Following that theme, it can be said that No Place in Heaven is the climactic moment of the musical’s book — that is, for now, at least. On the title track, “Oh Girl You’re the Devil”, and the bonus track “Promiseland”, Mika delves back into his Catholic upbringing, which became complicated when he discovered that his sexuality was anathema in his church environment. (After evading questions about his sexuality in interviews for years, as was his right, he came out publicly in 2012 as gay.) “I was a freak since seven years old / When cast away I felt the cold / Coming over me”, he laments on “No Place in Heaven”, ultimately worried that “there’s no place in heaven for someone like me.” While Mika told Neon Tommy at the time of The Origin of Love that he still identifies as Catholic, his angst over his religious background is understandable given that church’s intransigence on the issue persists to the present day. And unlike, for instance, The Boy Who Knew Too Much‘s “Toy Boy”, which coats a problematic case of child abuse in unbearably saccharine and whimsical music, here the gravitas of the songwriting is on par with the lyrical content. Those who aren’t keen on musical theatre’s grand gestures will likely find No Place in Heaven‘s swooning emotional highs and lows overwhelming, but, then again, those people probably don’t have Mika in their music collection to begin with.
For all of its successes, No Place in Heaven also does show that Mika still has plenty of wrinkles to iron out in his music, most noticeably in the lyrical department. “Hurts” puts a banal spin on the “sticks and stones” adage: “Nothing’s only words / That’s how hearts get hurt”. While the backing music on the track suggests a modern pop aria, the lyrics make it feel like an overinflated musical number for an after-school special. “Last Party”, although bolstered by some dramatic, sweeping strings, can’t escape from its clichéd chorus, a lyrical manifestation of EDM’s sonic: “If it’s the end of the world let’s party / Like it’s the end of the world / Let’s party.” Such an overt expression of what is already evident in Mika’s artistic persona can’t help but be cloying.
Still, these missteps, however noticeable, don’t detract from the achievement that Mika has attained in No Place in Heaven. His artistic presence has been easily identifiable since Life in Cartoon Motion, but at the same time he wasn’t so wrong to be worried about going “identity mad” on “Grace Kelly”. The Boy Who Knew Too Much overindulges in the sugary pop that Mika introduced with his debut, and The Origin of Love haphazardly attempts to over-correct for the full-blast color spectrum of his first two LPs. By contrast, No Place in Heaven is assured and mature, fully embodying Mika’s identity while trimming off the zaniness (Life in Cartoon Motion‘s “Lollipop”) and the ill-advised side ventures (the dance-y electronics on The Origin of Love). This artistic growth hasn’t come at the expense of playfulness; with tracks the unabashedly Broadway “Oh Girl You’re the Devil” and the vacation ode “Rio”, it’s impossible to not hear the echoes of the same chap who belted out “Grace Kelly” to the world in 2007. But it’s the touching self-reflection on songs like “No Place in Heaven” that balance out the syrupy moments that are laced throughout.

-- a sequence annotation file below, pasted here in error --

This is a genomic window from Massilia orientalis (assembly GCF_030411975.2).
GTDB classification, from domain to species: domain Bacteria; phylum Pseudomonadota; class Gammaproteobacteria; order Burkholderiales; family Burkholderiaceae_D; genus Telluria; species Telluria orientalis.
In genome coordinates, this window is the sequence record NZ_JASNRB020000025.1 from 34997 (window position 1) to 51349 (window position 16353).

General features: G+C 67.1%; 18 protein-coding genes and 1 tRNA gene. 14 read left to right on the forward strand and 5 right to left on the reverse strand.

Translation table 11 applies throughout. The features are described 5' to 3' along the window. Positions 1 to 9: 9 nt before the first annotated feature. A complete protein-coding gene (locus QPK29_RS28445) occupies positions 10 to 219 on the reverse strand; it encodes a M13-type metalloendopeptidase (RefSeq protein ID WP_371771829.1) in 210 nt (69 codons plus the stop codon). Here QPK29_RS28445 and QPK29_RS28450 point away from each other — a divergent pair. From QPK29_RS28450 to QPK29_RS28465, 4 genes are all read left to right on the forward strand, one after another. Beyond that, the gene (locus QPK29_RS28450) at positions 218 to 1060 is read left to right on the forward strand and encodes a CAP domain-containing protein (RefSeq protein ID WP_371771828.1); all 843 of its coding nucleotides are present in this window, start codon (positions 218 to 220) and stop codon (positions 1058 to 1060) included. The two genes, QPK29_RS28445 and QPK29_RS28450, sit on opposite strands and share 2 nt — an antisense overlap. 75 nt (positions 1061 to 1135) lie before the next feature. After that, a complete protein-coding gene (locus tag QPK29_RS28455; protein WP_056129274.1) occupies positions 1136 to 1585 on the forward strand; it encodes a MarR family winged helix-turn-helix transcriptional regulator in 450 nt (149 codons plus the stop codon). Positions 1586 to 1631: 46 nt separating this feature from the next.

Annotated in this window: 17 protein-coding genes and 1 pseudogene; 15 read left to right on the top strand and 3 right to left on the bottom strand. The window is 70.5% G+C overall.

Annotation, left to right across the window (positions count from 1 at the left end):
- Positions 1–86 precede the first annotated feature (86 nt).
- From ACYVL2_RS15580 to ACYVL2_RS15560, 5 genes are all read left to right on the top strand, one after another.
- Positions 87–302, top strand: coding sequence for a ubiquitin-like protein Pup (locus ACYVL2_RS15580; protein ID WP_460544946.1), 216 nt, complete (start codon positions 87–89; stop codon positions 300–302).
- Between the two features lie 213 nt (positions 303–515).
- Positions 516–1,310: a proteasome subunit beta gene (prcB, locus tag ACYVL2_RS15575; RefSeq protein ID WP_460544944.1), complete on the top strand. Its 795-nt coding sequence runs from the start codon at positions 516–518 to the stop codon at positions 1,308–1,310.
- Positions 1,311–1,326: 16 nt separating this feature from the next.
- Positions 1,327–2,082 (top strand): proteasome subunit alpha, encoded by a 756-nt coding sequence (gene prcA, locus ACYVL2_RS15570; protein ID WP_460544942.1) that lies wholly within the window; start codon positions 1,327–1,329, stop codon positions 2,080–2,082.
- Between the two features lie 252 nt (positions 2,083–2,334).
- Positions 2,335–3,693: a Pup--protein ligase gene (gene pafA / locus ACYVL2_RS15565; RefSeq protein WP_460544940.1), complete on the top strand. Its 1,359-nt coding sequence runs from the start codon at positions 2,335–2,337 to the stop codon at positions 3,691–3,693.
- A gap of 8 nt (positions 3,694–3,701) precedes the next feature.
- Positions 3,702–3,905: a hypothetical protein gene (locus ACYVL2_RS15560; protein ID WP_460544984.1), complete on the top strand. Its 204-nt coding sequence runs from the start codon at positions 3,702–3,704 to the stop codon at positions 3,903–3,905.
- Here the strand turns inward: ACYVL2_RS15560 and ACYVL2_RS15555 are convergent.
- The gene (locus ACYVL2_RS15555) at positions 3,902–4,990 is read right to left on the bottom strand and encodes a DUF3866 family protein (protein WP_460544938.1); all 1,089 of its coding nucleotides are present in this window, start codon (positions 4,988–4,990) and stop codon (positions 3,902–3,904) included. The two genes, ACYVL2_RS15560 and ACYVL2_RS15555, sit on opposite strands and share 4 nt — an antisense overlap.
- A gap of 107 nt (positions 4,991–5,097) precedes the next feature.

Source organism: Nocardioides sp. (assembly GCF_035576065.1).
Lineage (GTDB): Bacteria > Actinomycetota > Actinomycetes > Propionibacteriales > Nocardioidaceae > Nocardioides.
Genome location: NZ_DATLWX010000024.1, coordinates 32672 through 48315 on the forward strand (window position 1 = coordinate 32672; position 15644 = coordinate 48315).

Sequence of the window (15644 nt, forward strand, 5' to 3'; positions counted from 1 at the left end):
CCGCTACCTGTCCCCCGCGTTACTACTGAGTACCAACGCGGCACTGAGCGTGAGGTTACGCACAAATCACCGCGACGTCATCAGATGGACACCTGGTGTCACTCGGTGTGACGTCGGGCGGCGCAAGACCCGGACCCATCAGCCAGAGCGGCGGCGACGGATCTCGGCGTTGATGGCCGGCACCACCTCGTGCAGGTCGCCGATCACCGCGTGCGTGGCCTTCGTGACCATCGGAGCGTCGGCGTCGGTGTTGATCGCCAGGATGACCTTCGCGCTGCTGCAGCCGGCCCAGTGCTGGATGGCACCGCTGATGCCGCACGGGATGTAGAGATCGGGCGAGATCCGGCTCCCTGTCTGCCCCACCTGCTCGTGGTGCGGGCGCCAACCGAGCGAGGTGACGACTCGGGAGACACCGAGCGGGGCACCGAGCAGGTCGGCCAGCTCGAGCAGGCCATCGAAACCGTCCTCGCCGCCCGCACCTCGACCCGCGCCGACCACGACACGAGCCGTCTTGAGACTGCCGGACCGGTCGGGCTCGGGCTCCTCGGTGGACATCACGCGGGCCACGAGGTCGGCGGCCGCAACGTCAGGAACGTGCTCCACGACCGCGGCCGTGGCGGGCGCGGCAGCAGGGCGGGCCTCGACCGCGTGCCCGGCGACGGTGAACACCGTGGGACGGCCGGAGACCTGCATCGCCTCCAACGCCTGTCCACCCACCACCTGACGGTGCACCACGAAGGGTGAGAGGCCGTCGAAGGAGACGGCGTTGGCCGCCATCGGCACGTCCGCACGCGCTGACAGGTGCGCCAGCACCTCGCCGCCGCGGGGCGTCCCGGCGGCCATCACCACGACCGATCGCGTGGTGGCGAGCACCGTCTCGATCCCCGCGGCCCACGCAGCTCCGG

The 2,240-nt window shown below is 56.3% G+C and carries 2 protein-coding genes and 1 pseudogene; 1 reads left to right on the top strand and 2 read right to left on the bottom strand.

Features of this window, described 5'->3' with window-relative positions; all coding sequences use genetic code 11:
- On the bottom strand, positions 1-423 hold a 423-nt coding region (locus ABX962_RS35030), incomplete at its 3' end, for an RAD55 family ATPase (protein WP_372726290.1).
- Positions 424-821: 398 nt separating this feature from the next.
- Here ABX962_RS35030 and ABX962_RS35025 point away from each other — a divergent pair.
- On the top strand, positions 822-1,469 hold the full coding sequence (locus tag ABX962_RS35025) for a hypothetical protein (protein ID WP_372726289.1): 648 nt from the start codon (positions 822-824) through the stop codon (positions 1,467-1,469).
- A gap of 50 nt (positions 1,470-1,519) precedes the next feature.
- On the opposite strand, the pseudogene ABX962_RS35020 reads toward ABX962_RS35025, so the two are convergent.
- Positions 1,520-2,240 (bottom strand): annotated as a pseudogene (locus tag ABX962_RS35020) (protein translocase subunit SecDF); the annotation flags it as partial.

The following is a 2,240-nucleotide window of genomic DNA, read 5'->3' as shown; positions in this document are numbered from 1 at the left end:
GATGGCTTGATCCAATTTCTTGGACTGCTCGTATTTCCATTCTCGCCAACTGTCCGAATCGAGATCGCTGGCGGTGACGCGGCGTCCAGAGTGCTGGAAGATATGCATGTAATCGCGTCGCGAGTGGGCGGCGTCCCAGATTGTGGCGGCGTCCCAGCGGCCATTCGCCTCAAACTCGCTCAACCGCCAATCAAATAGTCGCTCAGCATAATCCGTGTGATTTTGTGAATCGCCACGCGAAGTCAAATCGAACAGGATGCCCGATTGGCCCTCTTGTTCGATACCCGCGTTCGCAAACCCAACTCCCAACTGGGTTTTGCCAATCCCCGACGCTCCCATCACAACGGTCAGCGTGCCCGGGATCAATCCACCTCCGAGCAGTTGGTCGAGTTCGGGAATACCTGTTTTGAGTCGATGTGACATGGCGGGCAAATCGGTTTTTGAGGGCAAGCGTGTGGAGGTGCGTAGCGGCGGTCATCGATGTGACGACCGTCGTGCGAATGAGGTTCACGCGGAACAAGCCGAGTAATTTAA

On “Good Guys”, Mika pays tribute to those that have influenced him as an artist: Cole Porter, Jean Cocteau, and “Bowie from my dreams” are all name-dropped, among many others. This tipping of the cap, however, doesn’t detract from Mika’s own artistic vision, just as the mention of “Grace Kelly” didn’t make his widescreen “Freddie Mercury for the 21st Century” aesthetic any less inviting back when it was first unveiled in 2007. Nearly a decade has gone by since Life in Cartoon Motion, and in addition to a bevy of unbelievably catchy pop tunes, Mika can now add No Place Like Heaven to his list of successes. This record is many things, but “identity mad” is not one of them; Mika hasn’t ever sounded more like himself than he does here.